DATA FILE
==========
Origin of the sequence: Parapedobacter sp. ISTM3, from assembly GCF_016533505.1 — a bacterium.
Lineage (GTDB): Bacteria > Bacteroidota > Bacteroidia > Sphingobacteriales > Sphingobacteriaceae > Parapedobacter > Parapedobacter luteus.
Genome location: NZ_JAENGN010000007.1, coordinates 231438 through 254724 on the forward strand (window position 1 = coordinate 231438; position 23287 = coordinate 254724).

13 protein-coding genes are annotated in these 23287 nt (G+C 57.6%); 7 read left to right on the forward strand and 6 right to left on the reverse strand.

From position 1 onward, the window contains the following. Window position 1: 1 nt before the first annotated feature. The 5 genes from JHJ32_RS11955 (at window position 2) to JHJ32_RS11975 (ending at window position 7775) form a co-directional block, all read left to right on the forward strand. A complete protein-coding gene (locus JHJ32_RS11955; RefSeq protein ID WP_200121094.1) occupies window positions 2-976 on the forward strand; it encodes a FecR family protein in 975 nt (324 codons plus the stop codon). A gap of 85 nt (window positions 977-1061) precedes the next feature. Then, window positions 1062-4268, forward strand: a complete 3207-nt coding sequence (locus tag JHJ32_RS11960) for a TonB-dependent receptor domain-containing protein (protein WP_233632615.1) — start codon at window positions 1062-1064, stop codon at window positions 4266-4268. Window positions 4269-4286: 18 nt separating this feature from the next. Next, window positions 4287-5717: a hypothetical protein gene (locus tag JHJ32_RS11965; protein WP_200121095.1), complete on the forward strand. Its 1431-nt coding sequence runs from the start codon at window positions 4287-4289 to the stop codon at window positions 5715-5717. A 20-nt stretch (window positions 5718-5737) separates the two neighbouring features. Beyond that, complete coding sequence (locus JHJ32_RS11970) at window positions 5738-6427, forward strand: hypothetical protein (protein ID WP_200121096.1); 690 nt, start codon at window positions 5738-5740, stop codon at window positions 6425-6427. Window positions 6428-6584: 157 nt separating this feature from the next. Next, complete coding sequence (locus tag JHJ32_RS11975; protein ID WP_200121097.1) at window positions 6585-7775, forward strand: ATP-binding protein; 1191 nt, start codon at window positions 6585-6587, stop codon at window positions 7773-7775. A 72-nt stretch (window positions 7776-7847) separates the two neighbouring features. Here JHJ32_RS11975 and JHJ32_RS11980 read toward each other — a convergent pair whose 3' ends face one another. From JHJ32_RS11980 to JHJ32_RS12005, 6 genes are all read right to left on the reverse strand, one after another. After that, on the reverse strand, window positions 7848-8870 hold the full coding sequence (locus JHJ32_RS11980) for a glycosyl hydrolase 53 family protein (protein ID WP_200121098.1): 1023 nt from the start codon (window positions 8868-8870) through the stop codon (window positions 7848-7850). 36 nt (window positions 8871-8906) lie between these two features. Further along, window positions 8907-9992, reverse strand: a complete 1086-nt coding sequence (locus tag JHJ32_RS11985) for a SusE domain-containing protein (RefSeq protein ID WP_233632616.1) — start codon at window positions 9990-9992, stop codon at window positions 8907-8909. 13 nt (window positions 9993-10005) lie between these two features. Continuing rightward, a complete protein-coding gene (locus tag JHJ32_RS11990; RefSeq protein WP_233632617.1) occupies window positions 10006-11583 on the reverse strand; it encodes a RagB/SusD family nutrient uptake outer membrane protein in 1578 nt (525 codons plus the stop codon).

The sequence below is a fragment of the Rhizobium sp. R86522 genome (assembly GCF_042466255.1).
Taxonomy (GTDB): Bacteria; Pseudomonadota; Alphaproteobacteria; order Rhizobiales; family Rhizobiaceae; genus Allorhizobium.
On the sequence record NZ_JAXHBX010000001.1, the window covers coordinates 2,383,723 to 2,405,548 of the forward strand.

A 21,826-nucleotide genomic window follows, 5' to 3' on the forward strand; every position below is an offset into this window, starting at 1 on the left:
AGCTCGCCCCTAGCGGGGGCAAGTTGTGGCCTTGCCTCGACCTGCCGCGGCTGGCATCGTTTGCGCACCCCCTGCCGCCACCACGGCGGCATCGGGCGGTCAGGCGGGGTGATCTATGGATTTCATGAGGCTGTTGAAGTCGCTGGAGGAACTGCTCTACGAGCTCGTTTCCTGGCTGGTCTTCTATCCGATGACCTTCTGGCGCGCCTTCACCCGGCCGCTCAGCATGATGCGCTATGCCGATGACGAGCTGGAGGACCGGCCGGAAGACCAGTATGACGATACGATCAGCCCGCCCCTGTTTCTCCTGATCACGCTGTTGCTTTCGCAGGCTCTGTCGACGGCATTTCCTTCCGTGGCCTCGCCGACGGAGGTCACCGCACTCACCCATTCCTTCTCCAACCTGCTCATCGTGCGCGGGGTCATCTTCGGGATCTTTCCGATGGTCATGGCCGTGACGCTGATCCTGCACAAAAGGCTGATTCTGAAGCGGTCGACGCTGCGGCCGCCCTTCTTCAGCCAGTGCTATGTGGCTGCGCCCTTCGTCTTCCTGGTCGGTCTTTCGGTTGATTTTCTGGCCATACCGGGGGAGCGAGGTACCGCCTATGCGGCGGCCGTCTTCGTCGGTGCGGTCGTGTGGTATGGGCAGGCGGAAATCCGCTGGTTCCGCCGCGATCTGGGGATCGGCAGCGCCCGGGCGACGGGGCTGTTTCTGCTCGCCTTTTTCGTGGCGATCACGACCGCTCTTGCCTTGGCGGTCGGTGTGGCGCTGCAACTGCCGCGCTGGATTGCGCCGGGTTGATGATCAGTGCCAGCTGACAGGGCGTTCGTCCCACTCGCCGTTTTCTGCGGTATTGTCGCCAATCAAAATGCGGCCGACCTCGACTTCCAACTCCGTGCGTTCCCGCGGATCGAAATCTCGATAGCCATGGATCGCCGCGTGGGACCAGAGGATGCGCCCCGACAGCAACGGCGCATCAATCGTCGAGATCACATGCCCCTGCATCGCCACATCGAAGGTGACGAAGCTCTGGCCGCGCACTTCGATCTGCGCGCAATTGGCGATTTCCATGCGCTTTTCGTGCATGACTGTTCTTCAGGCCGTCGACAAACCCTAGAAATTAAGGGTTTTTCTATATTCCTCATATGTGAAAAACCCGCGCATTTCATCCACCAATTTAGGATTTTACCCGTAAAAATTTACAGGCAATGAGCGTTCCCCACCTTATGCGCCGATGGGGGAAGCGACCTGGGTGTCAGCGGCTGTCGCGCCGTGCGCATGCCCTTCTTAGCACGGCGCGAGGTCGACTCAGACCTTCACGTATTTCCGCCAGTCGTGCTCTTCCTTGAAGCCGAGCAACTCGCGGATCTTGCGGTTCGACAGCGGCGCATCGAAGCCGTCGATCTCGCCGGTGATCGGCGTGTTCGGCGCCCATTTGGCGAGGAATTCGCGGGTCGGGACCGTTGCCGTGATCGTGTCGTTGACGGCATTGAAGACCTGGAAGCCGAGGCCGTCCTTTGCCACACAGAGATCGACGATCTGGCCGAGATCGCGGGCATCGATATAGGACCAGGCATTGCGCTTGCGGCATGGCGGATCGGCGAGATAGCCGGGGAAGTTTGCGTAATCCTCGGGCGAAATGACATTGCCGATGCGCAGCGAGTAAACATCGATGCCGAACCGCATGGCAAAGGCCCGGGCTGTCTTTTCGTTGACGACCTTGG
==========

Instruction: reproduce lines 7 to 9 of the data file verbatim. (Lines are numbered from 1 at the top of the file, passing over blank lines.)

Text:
Taxonomy (GTDB): Bacteria; Pseudomonadota; Alphaproteobacteria; order Rhizobiales; family Rhizobiaceae; genus Allorhizobium.
On the sequence record NZ_JAXHBX010000001.1, the window covers coordinates 2,383,723 to 2,405,548 of the forward strand.

A 21,826-nucleotide genomic window follows, 5' to 3' on the forward strand; every position below is an offset into this window, starting at 1 on the left: